May 7, 2018: Stories

How we choose to tell our stories sometimes matters more than the story itself.
If there is a theme for today, that is it.


Spent the morning at RT studios. In case you haven’t caught it somewhere on the high end of your satellite TV package, RT is a Russian news service that broadcasts in the English language. If you ever want to know how Russia is talking about Syria, Trump, or any of the other Russia-proximate stories that seem to dominate the American news cycle these days, RT is the place to find out. It isn’t a propaganda vehicle, per se. And yet, most of their coverage has a way of looking slightly off model to the American viewer.
But in truth, I think that is just how things look from this side of the planet.
Everyone we meet is very earnest – idealistic, even. They are excited about reporting the news. But the media’s relationship to power in this country is very different from America. Whereas there is an expectation in the US that the media should adopt a skeptical, even adversarial posture relative to the government, there is no strong tradition of this in Russia. None.
Not in czarist times. Not in Soviet. Maybe briefly in 90s, but all that got them was chaos, corruption, and unpredictability. And that is a high price to pay for an independent media.
Maybe Russians are naive for believing what they see on TV. Or maybe they are more sophisticated than the average American for taking it with a grain of salt.
So RT is telling a Russian story. But that doesn’t necessarily mean it is propaganda. Or maybe it is propaganda, but that doesn’t mean that it is not also true.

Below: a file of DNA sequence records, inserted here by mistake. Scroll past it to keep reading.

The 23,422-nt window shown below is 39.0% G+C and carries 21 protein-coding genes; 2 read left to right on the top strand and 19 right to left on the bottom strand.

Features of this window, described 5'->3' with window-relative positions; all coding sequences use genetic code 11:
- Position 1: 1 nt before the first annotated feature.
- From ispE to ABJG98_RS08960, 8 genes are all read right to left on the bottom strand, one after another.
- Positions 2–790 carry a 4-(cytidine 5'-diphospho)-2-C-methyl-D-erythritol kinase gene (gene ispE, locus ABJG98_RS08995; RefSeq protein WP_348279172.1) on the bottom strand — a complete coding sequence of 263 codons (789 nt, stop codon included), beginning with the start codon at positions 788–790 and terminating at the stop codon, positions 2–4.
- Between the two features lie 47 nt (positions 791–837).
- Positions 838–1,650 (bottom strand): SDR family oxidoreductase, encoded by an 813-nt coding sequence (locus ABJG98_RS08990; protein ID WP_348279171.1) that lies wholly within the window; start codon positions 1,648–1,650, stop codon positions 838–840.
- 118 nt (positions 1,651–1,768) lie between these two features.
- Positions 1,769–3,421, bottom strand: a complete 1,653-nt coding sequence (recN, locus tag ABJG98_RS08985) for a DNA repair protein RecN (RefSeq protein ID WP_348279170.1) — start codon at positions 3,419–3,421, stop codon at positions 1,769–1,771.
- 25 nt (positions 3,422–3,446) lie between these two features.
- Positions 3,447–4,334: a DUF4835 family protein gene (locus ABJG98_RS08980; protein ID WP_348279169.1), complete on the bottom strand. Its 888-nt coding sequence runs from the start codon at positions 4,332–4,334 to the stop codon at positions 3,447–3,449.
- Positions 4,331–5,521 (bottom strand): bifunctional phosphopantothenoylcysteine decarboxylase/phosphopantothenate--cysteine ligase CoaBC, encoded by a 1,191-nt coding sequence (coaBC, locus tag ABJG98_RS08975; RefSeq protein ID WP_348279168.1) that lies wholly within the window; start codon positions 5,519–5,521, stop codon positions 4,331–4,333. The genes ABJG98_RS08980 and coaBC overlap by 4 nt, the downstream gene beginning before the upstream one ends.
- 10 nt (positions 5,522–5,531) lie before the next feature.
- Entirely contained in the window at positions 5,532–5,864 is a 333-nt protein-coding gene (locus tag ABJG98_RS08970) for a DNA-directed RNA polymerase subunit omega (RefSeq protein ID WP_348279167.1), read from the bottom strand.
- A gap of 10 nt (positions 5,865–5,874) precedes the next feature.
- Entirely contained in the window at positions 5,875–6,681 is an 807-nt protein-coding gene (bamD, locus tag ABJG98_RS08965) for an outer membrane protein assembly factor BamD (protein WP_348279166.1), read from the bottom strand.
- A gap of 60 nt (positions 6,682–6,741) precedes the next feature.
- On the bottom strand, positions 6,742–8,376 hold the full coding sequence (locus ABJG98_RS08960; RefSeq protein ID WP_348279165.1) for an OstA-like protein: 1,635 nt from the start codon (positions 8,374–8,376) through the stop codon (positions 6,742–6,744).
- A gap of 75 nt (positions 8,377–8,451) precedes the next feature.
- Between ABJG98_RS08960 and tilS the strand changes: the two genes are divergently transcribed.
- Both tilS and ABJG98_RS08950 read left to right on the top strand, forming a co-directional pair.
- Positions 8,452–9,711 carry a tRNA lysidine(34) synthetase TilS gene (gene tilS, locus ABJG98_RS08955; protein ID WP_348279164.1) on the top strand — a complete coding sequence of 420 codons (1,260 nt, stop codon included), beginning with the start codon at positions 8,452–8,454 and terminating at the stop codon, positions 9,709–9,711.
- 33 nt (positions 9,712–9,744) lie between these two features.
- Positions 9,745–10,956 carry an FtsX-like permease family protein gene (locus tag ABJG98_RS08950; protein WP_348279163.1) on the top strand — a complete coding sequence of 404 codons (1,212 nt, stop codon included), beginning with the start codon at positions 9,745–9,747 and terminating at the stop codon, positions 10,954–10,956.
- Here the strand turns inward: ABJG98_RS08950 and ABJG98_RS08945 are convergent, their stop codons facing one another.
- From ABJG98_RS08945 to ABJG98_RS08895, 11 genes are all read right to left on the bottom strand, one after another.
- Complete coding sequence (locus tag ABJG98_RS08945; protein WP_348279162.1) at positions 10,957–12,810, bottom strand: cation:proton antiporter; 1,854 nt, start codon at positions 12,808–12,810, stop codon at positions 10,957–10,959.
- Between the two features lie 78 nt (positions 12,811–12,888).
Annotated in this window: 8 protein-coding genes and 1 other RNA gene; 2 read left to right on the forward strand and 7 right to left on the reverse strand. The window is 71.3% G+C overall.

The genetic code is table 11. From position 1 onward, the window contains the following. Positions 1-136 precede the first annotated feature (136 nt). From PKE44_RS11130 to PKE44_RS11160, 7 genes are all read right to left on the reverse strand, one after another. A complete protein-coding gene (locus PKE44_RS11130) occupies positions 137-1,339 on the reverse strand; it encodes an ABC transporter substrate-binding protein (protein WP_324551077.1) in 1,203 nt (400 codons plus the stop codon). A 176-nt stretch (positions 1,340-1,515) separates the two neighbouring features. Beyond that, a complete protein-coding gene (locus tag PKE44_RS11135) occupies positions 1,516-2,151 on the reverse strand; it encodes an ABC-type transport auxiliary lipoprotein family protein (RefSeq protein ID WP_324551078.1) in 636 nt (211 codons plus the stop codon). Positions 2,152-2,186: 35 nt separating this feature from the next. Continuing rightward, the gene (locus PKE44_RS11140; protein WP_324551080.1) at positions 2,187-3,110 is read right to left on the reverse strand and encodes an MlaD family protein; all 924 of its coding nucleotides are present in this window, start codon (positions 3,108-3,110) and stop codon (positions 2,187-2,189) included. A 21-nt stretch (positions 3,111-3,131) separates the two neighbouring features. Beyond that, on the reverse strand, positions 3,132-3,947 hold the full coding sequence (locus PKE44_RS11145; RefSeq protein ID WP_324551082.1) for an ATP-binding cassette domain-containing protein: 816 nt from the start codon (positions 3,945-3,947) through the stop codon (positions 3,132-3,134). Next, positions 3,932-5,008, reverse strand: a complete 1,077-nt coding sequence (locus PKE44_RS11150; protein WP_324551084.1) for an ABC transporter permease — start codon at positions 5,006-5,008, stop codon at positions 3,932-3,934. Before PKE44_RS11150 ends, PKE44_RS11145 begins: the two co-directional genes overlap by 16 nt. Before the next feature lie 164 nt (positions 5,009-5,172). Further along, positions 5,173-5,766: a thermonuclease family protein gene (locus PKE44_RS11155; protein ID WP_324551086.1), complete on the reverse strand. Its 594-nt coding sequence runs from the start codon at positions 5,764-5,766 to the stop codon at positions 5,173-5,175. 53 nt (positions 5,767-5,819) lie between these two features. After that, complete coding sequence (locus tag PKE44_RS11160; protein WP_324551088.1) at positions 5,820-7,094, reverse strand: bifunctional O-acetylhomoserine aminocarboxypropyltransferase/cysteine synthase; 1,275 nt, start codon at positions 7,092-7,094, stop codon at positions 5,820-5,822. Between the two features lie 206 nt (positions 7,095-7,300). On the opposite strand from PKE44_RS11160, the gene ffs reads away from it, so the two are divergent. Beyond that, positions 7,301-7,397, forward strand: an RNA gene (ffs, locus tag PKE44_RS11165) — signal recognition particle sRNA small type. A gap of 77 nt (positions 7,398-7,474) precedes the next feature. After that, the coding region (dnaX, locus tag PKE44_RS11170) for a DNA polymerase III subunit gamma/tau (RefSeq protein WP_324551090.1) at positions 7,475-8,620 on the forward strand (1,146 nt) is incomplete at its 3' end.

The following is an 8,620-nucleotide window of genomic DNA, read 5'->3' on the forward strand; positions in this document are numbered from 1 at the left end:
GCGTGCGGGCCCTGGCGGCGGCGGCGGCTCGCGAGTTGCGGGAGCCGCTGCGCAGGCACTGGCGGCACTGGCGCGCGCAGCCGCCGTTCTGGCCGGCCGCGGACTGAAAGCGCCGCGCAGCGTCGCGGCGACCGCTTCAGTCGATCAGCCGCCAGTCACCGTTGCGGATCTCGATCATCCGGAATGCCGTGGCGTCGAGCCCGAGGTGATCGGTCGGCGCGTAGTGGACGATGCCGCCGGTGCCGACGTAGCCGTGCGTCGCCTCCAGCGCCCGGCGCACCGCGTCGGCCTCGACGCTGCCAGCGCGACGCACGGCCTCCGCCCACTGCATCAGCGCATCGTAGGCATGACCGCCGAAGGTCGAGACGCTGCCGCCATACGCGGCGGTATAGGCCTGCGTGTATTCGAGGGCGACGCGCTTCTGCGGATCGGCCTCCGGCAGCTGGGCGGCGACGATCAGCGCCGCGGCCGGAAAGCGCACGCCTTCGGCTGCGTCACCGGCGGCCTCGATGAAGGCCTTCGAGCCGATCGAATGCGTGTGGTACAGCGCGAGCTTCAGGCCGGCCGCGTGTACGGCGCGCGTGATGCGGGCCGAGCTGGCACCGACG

The same could be said for the story told in the Victory Museum, which we visit after a fine lunch in restaurant devoted to Soviet-era nostalgia. Just as certain Americans remember the racially polarized, repressive 50s with fondness, despite those negatives, there is a big market here for golden warm memories of years past…


The Victory Museum outlines the broad strokes of Russia’s World War II experience – its struggle for survival against the Nazis, to whom it nearly succumbed. Most of the world had their money on the Nazis. It looked like Russia’s number was up. But through superhuman sacrifice – to the tune of more than 20 million lives – the Russians prevailed, breaking the back of the German army before a single boot hit the sand at Normandy.
Is the version of events portrayed in the museum self-serving? Sure. It leaves out many of the more egregious Soviet actions – the retribution against Nazi collaborators, for example… The ways in which the very telegraphed Nazi attack still managed to catch Stalin off guard…
But to be fair, most American stories about the war ignore the Russians more or less entirely. The invasion of Normandy is D-Day, which decided the war in Europe. We sort of saved the Russians, to hear it laid out in most history books or Hollywood films.
So we all tell stories.